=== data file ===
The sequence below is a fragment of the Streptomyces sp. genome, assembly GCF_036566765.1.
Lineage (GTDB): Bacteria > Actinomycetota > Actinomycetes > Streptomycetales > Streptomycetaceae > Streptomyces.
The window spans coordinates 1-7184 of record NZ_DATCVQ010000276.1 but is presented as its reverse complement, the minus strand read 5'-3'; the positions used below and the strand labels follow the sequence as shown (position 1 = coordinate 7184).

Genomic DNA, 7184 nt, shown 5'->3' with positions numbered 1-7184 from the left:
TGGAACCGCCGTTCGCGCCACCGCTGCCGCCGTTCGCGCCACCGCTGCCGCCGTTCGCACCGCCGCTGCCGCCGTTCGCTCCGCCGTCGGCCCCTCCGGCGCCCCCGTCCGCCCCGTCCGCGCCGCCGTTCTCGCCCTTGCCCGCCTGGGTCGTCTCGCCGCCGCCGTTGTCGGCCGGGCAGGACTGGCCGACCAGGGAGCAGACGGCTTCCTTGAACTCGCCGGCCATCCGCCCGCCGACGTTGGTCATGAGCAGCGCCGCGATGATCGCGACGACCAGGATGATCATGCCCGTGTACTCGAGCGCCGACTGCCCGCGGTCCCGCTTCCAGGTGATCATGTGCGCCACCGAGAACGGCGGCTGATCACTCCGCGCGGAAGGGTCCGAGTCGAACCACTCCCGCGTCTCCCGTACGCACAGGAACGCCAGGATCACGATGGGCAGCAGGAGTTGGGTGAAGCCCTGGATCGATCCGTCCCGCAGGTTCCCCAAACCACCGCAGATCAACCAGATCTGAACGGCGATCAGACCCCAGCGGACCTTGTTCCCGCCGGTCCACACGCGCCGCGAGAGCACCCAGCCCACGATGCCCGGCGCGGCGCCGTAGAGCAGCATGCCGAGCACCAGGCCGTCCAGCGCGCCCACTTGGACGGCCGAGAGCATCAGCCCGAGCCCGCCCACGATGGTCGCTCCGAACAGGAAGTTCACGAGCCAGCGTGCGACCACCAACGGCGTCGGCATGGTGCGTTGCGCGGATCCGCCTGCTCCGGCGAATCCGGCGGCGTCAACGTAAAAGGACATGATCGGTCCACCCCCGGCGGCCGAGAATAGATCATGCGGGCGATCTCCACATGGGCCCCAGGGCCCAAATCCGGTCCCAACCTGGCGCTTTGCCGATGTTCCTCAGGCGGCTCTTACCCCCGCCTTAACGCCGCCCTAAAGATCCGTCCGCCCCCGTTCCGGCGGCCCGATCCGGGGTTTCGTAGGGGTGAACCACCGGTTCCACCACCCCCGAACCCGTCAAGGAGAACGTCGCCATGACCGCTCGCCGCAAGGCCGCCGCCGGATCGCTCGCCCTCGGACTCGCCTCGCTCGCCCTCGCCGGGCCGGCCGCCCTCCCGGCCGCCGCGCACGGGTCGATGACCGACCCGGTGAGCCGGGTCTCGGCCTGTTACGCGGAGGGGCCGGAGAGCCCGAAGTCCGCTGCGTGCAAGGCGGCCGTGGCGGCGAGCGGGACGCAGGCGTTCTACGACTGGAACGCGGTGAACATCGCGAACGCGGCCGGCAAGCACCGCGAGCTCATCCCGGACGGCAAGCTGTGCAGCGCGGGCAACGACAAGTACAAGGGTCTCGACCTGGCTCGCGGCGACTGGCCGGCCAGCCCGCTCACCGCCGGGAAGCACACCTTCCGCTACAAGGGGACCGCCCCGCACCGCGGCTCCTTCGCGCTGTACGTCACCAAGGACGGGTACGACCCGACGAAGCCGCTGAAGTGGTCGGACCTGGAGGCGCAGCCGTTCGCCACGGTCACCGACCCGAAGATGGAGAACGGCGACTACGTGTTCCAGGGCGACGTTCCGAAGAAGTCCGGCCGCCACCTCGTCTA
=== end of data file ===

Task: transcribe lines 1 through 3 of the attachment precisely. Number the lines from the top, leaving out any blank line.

The sequence below is a fragment of the Streptomyces sp. genome, assembly GCF_036566765.1.
Lineage (GTDB): Bacteria > Actinomycetota > Actinomycetes > Streptomycetales > Streptomycetaceae > Streptomyces.
The window spans coordinates 1-7184 of record NZ_DATCVQ010000276.1 but is presented as its reverse complement, the minus strand read 5'-3'; the positions used below and the strand labels follow the sequence as shown (position 1 = coordinate 7184).